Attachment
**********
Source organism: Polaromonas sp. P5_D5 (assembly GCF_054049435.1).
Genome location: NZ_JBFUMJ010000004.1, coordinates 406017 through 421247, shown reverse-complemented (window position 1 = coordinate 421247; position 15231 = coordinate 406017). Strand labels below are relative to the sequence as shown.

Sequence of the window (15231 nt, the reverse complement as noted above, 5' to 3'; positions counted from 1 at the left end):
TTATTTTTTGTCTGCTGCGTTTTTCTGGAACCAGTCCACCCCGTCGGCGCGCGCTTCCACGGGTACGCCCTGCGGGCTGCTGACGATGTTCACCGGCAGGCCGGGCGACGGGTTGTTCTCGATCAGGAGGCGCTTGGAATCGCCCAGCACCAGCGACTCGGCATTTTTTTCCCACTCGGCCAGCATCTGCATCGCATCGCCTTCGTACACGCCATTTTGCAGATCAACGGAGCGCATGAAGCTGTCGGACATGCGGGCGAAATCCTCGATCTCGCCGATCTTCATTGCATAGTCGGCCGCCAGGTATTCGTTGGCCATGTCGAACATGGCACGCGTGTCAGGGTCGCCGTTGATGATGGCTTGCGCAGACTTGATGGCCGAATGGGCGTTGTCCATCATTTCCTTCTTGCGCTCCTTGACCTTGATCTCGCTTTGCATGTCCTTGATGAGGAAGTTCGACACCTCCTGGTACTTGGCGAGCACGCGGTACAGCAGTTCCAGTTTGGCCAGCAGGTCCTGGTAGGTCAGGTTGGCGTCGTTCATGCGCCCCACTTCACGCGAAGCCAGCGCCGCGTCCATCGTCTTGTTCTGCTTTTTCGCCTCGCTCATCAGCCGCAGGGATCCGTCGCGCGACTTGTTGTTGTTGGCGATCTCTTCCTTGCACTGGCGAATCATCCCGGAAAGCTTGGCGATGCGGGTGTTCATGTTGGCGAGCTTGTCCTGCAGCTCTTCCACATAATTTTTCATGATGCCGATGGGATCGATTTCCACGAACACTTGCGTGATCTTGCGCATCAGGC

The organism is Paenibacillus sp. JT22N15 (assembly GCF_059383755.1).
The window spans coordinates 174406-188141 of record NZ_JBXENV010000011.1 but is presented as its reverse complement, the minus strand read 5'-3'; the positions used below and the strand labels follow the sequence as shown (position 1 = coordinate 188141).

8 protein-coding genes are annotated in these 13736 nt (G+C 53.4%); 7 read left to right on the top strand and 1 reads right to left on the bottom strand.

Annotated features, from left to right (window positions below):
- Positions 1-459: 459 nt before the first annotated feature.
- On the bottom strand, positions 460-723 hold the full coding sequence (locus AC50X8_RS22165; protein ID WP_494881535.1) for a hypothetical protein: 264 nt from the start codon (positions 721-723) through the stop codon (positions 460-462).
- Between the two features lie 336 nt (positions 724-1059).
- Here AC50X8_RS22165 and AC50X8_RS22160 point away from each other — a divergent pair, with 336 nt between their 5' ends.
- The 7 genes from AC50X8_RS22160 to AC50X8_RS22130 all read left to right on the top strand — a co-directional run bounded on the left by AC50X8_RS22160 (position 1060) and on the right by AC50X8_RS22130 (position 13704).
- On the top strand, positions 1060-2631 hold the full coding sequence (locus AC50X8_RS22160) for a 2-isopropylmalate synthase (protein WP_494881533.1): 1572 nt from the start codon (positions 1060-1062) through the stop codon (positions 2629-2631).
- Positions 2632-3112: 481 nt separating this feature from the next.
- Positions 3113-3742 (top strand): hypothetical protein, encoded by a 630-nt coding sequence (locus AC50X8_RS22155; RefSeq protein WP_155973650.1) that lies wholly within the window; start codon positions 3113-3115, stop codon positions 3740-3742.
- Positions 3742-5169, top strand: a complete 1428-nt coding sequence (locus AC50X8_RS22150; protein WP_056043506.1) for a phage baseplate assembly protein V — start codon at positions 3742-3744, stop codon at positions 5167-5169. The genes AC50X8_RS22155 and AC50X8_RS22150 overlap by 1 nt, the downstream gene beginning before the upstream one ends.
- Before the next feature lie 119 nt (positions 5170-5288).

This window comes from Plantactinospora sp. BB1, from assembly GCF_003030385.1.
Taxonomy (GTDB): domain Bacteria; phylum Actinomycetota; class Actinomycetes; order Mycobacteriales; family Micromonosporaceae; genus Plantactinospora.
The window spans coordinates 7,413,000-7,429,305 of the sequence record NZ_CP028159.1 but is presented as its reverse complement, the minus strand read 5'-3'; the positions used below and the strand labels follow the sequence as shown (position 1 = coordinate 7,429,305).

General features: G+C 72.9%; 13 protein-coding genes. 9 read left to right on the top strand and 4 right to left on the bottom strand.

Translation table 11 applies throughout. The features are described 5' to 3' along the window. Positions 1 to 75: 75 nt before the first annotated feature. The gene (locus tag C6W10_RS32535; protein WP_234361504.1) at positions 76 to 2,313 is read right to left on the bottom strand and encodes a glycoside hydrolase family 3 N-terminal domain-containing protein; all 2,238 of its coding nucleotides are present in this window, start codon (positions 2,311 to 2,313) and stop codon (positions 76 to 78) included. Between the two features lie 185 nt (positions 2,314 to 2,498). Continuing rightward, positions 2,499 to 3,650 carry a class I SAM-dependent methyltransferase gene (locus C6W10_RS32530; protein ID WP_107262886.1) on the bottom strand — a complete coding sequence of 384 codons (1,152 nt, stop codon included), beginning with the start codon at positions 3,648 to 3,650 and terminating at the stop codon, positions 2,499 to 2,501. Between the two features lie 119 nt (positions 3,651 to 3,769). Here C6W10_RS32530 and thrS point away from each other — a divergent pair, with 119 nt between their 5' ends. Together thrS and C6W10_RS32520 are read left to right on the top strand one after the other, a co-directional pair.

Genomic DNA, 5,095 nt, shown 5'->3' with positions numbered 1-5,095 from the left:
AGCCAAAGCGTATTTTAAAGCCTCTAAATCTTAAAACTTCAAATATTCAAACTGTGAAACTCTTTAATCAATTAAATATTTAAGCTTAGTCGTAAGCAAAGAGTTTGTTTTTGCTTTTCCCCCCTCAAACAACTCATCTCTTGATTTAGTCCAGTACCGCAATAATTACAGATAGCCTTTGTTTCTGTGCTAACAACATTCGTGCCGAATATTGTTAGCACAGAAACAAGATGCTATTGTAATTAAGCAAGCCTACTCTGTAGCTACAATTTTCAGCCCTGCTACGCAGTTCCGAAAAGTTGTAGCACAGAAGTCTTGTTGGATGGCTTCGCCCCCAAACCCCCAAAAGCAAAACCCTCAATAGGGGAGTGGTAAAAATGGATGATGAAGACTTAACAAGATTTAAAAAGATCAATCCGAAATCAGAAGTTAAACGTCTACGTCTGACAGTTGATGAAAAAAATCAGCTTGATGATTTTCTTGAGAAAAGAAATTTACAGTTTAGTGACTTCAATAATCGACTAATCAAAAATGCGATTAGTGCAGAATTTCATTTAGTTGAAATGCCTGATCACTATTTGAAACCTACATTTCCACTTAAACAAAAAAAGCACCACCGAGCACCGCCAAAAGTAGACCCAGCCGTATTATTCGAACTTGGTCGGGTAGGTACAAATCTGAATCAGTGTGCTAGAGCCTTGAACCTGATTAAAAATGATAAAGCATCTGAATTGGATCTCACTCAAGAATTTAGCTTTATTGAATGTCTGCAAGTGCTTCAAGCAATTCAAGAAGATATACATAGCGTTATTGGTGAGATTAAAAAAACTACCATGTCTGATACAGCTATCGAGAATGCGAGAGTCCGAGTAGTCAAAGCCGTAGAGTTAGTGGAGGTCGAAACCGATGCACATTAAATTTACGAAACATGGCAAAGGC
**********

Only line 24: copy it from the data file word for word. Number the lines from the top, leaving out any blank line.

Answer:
Genomic DNA, 5,095 nt, shown 5'->3' with positions numbered 1-5,095 from the left: